A pixel art killer whale is frozen mid-leap in this Vancouver square.
Like something out of the movie Pixels, Douglas Coupland’s public art masterpiece, Digital Orca looks like it is leaping right out of a video game. Or maybe a giant Lego set.
Coupland is better known for his writing than his abilities as a sculptor, but that doesn’t make Digital Orca any less whimsical. The statue was installed in 2009 for the Vancouver Convention Centre Art Project. Coupland created the whale to evoke the harbor area’s history with a common sight off the western coast, the killer whale. Given Coupland’s penchant for exploring technology in his prose, it is no surprise that he has also introduced an element of technology even when creating an homage to the natural world.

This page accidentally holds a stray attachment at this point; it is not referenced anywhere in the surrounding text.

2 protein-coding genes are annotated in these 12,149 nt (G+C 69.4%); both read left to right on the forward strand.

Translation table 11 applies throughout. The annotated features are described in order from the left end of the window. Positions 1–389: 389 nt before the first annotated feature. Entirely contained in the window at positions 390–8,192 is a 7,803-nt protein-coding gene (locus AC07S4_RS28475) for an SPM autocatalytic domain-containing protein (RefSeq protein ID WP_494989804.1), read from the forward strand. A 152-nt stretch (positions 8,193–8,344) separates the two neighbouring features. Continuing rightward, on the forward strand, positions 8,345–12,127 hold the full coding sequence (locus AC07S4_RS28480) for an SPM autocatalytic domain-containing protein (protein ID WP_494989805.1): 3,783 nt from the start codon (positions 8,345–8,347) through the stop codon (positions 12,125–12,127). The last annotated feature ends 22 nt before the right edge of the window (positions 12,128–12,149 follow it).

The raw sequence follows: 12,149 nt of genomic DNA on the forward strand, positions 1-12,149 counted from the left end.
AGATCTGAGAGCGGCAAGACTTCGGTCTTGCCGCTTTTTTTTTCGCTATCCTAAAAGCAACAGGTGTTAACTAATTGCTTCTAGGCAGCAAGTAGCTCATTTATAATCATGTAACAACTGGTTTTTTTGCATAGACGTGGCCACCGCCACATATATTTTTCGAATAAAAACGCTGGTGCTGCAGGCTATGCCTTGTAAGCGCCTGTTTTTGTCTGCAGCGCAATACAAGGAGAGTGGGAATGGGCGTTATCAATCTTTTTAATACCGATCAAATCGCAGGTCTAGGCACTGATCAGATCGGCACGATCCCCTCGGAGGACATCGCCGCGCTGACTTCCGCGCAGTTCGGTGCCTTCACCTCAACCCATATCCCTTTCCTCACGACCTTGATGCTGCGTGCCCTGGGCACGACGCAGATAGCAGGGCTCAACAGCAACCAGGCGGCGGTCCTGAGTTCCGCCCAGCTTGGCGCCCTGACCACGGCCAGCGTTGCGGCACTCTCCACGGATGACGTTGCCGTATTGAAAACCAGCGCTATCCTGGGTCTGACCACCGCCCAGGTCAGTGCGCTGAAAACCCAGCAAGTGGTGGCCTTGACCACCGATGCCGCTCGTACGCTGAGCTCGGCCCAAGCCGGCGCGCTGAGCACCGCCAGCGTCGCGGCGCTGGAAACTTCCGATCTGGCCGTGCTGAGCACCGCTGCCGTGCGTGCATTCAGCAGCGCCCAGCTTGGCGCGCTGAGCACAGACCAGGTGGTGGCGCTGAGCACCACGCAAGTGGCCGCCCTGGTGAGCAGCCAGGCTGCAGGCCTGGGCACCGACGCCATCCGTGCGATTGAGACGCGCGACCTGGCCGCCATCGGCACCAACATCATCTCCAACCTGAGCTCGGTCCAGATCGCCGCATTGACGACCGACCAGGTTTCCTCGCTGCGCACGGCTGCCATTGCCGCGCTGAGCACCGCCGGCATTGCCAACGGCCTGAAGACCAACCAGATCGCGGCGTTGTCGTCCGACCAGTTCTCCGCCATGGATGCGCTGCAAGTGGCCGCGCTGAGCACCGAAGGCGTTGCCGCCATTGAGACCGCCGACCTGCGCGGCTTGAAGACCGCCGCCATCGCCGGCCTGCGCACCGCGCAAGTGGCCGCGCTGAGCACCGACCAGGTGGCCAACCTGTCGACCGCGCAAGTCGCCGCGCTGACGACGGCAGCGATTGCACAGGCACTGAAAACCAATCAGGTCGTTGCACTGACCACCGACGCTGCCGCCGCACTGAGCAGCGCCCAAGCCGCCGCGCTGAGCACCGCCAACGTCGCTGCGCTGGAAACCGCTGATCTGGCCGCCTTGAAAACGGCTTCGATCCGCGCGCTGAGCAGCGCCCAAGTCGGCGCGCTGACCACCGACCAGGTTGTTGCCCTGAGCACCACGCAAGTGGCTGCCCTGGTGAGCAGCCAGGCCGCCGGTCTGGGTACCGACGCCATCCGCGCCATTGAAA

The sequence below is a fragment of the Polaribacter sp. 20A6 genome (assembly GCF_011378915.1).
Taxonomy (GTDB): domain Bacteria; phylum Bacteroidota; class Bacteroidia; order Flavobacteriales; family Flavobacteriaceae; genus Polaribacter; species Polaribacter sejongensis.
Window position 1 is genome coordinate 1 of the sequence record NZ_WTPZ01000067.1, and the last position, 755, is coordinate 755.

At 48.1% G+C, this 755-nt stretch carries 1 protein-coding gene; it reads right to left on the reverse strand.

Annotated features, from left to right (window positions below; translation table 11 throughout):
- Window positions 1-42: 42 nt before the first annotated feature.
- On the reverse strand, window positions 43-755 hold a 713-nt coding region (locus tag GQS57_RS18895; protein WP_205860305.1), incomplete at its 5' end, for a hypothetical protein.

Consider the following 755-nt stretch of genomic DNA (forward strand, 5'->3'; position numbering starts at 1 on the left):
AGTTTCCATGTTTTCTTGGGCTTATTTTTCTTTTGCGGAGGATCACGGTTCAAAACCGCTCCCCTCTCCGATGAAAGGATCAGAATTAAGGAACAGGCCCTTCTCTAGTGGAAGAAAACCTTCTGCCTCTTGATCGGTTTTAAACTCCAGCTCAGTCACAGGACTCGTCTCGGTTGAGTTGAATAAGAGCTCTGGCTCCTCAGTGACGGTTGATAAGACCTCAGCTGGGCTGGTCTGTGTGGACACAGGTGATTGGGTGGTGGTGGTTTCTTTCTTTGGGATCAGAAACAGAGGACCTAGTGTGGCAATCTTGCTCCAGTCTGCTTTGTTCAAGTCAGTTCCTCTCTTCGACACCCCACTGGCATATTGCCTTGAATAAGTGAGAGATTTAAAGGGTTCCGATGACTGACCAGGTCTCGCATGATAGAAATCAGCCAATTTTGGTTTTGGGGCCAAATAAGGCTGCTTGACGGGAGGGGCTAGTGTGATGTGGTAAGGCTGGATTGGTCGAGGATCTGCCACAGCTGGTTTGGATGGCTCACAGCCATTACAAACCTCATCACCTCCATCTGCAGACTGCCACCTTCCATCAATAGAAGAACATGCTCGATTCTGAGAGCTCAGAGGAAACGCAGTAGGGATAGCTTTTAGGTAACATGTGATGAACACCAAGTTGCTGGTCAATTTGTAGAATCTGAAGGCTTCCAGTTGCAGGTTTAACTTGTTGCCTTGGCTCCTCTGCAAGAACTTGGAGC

Since it is permanently installed there by the seaside, the angular whale had to be built of of sturdy aluminum and coated with a protective powder coating making up the whale’s markings. Even though the whale is sturdy enough to handle the corrosive effects of the coastal weather, climbing on the craggy beast is not allowed.
The landowners, a company called Pavco, wanted the computer-age Free Willy wannabe to represent the area, and while it does its job, it also represents Coupland’s vision of life in our digitized times.
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